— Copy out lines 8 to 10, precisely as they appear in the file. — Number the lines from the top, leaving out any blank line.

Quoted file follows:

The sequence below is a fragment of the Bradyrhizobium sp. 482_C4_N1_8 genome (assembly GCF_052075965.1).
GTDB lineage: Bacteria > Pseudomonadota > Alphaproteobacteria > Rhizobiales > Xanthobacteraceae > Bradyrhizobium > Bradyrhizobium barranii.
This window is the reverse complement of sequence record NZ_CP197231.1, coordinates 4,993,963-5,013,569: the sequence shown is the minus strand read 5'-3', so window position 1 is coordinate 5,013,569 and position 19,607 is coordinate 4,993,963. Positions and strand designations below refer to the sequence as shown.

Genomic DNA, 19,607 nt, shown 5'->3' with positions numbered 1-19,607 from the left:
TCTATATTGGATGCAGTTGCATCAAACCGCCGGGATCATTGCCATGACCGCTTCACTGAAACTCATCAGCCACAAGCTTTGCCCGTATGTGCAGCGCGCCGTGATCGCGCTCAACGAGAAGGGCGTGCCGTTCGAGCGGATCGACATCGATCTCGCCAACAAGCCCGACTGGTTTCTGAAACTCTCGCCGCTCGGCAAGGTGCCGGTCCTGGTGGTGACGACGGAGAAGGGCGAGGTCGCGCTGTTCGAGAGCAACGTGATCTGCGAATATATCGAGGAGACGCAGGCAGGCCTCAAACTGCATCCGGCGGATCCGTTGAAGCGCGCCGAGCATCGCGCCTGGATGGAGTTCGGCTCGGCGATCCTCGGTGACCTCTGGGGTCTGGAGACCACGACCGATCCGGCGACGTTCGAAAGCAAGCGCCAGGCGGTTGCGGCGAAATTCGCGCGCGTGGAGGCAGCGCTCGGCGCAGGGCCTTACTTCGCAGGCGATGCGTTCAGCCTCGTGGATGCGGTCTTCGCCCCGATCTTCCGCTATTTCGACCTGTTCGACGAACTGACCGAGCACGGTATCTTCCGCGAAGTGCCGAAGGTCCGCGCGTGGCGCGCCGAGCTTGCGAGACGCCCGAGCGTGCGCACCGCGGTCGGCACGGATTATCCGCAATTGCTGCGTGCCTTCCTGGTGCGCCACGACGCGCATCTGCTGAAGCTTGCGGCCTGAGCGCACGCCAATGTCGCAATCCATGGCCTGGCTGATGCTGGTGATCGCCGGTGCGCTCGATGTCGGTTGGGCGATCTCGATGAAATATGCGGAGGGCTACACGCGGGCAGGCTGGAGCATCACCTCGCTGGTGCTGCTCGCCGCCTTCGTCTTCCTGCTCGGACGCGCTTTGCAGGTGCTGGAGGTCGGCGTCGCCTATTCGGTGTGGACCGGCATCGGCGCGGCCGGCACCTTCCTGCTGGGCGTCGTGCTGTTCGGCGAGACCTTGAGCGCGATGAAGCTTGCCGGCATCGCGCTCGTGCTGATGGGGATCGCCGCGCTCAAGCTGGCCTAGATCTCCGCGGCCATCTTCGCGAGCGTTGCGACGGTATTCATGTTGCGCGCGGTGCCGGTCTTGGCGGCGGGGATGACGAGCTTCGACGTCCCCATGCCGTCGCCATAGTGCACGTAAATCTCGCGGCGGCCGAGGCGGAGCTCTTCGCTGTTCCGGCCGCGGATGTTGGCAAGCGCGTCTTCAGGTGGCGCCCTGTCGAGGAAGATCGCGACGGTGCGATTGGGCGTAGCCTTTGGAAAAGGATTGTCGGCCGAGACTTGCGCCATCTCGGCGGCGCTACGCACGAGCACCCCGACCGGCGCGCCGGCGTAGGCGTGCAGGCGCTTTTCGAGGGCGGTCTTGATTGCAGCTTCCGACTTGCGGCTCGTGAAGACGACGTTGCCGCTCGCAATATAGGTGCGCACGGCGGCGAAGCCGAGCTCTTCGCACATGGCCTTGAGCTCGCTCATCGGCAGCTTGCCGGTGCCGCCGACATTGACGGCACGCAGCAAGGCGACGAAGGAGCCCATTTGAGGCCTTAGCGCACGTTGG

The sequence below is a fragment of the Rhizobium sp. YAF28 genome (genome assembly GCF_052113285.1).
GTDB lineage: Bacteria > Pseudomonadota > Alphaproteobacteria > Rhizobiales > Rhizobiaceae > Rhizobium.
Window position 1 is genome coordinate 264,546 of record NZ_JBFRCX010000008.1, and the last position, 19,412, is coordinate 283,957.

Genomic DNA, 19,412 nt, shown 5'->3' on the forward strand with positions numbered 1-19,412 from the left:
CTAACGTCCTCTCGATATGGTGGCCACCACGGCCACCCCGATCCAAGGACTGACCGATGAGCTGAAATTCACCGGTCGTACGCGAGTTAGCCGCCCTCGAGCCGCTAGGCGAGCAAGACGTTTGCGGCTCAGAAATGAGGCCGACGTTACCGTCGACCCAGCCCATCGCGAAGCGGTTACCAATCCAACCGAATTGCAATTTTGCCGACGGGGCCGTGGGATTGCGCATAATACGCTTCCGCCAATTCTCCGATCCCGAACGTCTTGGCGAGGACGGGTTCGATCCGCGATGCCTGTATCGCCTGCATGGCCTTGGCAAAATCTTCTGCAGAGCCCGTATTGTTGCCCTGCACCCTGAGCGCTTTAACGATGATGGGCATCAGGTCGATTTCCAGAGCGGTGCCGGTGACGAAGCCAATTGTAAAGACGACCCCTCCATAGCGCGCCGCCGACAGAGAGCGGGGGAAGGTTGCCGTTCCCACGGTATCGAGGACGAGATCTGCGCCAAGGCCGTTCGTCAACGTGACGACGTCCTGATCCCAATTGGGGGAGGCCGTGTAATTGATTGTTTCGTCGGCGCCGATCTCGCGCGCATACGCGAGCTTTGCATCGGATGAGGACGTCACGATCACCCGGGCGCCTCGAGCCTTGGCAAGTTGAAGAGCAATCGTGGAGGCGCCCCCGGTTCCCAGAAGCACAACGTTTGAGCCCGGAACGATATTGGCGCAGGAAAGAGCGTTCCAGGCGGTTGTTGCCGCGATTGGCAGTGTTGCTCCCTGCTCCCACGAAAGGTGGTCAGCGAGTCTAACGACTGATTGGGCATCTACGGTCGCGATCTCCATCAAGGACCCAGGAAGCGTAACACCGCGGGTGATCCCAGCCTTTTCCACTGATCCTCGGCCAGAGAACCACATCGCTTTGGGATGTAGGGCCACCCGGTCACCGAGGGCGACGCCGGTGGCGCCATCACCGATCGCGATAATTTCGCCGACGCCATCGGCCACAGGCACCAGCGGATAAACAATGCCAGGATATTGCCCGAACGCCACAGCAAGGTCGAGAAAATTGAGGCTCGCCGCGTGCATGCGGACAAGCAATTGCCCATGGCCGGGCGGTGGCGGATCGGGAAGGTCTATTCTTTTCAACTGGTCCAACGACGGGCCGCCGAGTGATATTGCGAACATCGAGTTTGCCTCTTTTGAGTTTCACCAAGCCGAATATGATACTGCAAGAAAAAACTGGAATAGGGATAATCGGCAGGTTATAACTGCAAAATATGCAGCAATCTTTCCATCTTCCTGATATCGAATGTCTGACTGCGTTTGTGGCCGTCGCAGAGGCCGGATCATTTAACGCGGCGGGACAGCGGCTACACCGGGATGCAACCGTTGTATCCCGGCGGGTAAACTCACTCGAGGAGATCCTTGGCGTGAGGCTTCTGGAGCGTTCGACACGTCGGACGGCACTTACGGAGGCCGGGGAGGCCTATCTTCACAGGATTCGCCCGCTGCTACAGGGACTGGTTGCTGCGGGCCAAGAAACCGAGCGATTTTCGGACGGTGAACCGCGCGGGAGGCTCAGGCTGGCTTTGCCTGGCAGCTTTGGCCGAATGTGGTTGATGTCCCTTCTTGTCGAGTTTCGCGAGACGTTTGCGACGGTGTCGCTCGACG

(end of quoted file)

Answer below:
Window position 1 is genome coordinate 264,546 of record NZ_JBFRCX010000008.1, and the last position, 19,412, is coordinate 283,957.

Genomic DNA, 19,412 nt, shown 5'->3' on the forward strand with positions numbered 1-19,412 from the left:
CTAACGTCCTCTCGATATGGTGGCCACCACGGCCACCCCGATCCAAGGACTGACCGATGAGCTGAAATTCACCGGTCGTACGCGAGTTAGCCGCCCTCGAGCCGCTAGGCGAGCAAGACGTTTGCGGCTCAGAAATGAGGCCGACGTTACCGTCGACCCAGCCCATCGCGAAGCGGTTACCAATCCAACCGAATTGCAATTTTGCCGACGGGGCCGTGGGATTGCGCATAATACGCTTCCGCCAATTCTCCGATCCCGAACGTCTTGGCGAGGACGGGTTCGATCCGCGATGCCTGTATCGCCTGCATGGCCTTGGCAAAATCTTCTGCAGAGCCCGTATTGTTGCCCTGCACCCTGAGCGCTTTAACGATGATGGGCATCAGGTCGATTTCCAGAGCGGTGCCGGTGACGAAGCCAATTGTAAAGACGACCCCTCCATAGCGCGCCGCCGACAGAGAGCGGGGGAAGGTTGCCGTTCCCACGGTATCGAGGACGAGATCTGCGCCAAGGCCGTTCGTCAACGTGACGACGTCCTGATCCCAATTGGGGGAGGCCGTGTAATTGATTGTTTCGTCGGCGCCGATCTCGCGCGCATACGCGAGCTTTGCATCGGATGAGGACGTCACGATCACCCGGGCGCCTCGAGCCTTGGCAAGTTGAAGAGCAATCGTGGAGGCGCCCCCGGTTCCCAGAAGCACAACGTTTGAGCCCGGAACGATATTGGCGCAGGAAAGAGCGTTCCAGGCGGTTGTTGCCGCGATTGGCAGTGTTGCTCCCTGCTCCCACGAAAGGTGGTCAGCGAGTCTAACGACTGATTGGGCATCTACGGTCGCGATCTCCATCAAGGACCCAGGAAGCGTAACACCGCGGGTGATCCCAGCCTTTTCCACTGATCCTCGGCCAGAGAACCACATCGCTTTGGGATGTAGGGCCACCCGGTCACCGAGGGCGACGCCGGTGGCGCCATCACCGATCGCGATAATTTCGCCGACGCCATCGGCCACAGGCACCAGCGGATAAACAATGCCAGGATATTGCCCGAACGCCACAGCAAGGTCGAGAAAATTGAGGCTCGCCGCGTGCATGCGGACAAGCAATTGCCCATGGCCGGGCGGTGGCGGATCGGGAAGGTCTATTCTTTTCAACTGGTCCAACGACGGGCCGCCGAGTGATATTGCGAACATCGAGTTTGCCTCTTTTGAGTTTCACCAAGCCGAATATGATACTGCAAGAAAAAACTGGAATAGGGATAATCGGCAGGTTATAACTGCAAAATATGCAGCAATCTTTCCATCTTCCTGATATCGAATGTCTGACTGCGTTTGTGGCCGTCGCAGAGGCCGGATCATTTAACGCGGCGGGACAGCGGCTACACCGGGATGCAACCGTTGTATCCCGGCGGGTAAACTCACTCGAGGAGATCCTTGGCGTGAGGCTTCTGGAGCGTTCGACACGTCGGACGGCACTTACGGAGGCCGGGGAGGCCTATCTTCACAGGATTCGCCCGCTGCTACAGGGACTGGTTGCTGCGGGCCAAGAAACCGAGCGATTTTCGGACGGTGAACCGCGCGGGAGGCTCAGGCTGGCTTTGCCTGGCAGCTTTGGCCGAATGTGGTTGATGTCCCTTCTTGTCGAGTTTCGCGAGACGTTTGCGACGGTGTCGCTCGACG